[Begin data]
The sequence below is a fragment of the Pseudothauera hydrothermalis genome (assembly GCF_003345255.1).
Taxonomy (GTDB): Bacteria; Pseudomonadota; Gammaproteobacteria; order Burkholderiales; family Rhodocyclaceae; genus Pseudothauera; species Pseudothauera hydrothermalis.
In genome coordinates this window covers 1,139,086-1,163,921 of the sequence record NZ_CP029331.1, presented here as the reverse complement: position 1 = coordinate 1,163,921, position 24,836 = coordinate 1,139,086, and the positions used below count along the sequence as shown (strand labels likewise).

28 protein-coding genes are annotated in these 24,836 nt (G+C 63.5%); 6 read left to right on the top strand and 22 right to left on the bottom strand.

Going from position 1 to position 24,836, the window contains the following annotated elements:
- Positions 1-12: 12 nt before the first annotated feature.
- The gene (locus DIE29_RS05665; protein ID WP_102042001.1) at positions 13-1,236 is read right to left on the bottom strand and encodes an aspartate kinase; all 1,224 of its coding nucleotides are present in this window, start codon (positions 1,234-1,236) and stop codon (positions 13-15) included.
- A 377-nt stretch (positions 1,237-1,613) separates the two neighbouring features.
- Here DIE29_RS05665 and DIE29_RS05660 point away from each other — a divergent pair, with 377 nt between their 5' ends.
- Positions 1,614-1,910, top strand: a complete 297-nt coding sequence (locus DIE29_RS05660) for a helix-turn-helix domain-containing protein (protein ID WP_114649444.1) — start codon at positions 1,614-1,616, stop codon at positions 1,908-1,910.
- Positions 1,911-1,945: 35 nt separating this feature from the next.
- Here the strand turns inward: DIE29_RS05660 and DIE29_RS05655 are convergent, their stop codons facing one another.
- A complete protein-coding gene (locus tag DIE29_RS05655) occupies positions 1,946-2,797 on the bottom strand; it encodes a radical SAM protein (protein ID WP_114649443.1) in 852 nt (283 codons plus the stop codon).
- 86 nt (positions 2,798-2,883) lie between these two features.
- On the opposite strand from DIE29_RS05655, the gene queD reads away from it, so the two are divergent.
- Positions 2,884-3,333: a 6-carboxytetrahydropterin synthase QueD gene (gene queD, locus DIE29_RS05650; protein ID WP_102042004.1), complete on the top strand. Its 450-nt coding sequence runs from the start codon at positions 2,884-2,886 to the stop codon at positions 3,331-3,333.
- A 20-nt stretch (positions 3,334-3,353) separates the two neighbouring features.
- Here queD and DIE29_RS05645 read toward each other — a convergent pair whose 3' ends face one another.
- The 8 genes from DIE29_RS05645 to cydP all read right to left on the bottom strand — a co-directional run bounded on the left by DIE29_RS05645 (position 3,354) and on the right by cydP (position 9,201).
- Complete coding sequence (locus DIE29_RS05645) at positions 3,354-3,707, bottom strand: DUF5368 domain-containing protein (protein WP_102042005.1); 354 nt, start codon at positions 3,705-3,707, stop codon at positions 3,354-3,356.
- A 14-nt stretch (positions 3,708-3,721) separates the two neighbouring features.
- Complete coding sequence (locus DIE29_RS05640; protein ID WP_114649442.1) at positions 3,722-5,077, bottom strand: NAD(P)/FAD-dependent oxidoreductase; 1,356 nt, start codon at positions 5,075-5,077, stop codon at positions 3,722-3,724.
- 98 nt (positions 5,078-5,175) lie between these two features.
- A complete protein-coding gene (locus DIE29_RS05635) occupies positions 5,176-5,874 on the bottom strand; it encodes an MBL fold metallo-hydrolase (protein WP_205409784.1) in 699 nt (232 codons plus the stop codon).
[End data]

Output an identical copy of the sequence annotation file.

The sequence below is a fragment of the Pseudothauera hydrothermalis genome (assembly GCF_003345255.1).
Taxonomy (GTDB): Bacteria; Pseudomonadota; Gammaproteobacteria; order Burkholderiales; family Rhodocyclaceae; genus Pseudothauera; species Pseudothauera hydrothermalis.
In genome coordinates this window covers 1,139,086-1,163,921 of the sequence record NZ_CP029331.1, presented here as the reverse complement: position 1 = coordinate 1,163,921, position 24,836 = coordinate 1,139,086, and the positions used below count along the sequence as shown (strand labels likewise).

28 protein-coding genes are annotated in these 24,836 nt (G+C 63.5%); 6 read left to right on the top strand and 22 right to left on the bottom strand.

Going from position 1 to position 24,836, the window contains the following annotated elements:
- Positions 1-12: 12 nt before the first annotated feature.
- The gene (locus DIE29_RS05665; protein ID WP_102042001.1) at positions 13-1,236 is read right to left on the bottom strand and encodes an aspartate kinase; all 1,224 of its coding nucleotides are present in this window, start codon (positions 1,234-1,236) and stop codon (positions 13-15) included.
- A 377-nt stretch (positions 1,237-1,613) separates the two neighbouring features.
- Here DIE29_RS05665 and DIE29_RS05660 point away from each other — a divergent pair, with 377 nt between their 5' ends.
- Positions 1,614-1,910, top strand: a complete 297-nt coding sequence (locus DIE29_RS05660) for a helix-turn-helix domain-containing protein (protein ID WP_114649444.1) — start codon at positions 1,614-1,616, stop codon at positions 1,908-1,910.
- Positions 1,911-1,945: 35 nt separating this feature from the next.
- Here the strand turns inward: DIE29_RS05660 and DIE29_RS05655 are convergent, their stop codons facing one another.
- A complete protein-coding gene (locus tag DIE29_RS05655) occupies positions 1,946-2,797 on the bottom strand; it encodes a radical SAM protein (protein ID WP_114649443.1) in 852 nt (283 codons plus the stop codon).
- 86 nt (positions 2,798-2,883) lie between these two features.
- On the opposite strand from DIE29_RS05655, the gene queD reads away from it, so the two are divergent.
- Positions 2,884-3,333: a 6-carboxytetrahydropterin synthase QueD gene (gene queD, locus DIE29_RS05650; protein ID WP_102042004.1), complete on the top strand. Its 450-nt coding sequence runs from the start codon at positions 2,884-2,886 to the stop codon at positions 3,331-3,333.
- A 20-nt stretch (positions 3,334-3,353) separates the two neighbouring features.
- Here queD and DIE29_RS05645 read toward each other — a convergent pair whose 3' ends face one another.
- The 8 genes from DIE29_RS05645 to cydP all read right to left on the bottom strand — a co-directional run bounded on the left by DIE29_RS05645 (position 3,354) and on the right by cydP (position 9,201).
- Complete coding sequence (locus DIE29_RS05645) at positions 3,354-3,707, bottom strand: DUF5368 domain-containing protein (protein WP_102042005.1); 354 nt, start codon at positions 3,705-3,707, stop codon at positions 3,354-3,356.
- A 14-nt stretch (positions 3,708-3,721) separates the two neighbouring features.
- Complete coding sequence (locus DIE29_RS05640; protein ID WP_114649442.1) at positions 3,722-5,077, bottom strand: NAD(P)/FAD-dependent oxidoreductase; 1,356 nt, start codon at positions 5,075-5,077, stop codon at positions 3,722-3,724.
- 98 nt (positions 5,078-5,175) lie between these two features.
- A complete protein-coding gene (locus DIE29_RS05635) occupies positions 5,176-5,874 on the bottom strand; it encodes an MBL fold metallo-hydrolase (protein WP_205409784.1) in 699 nt (232 codons plus the stop codon).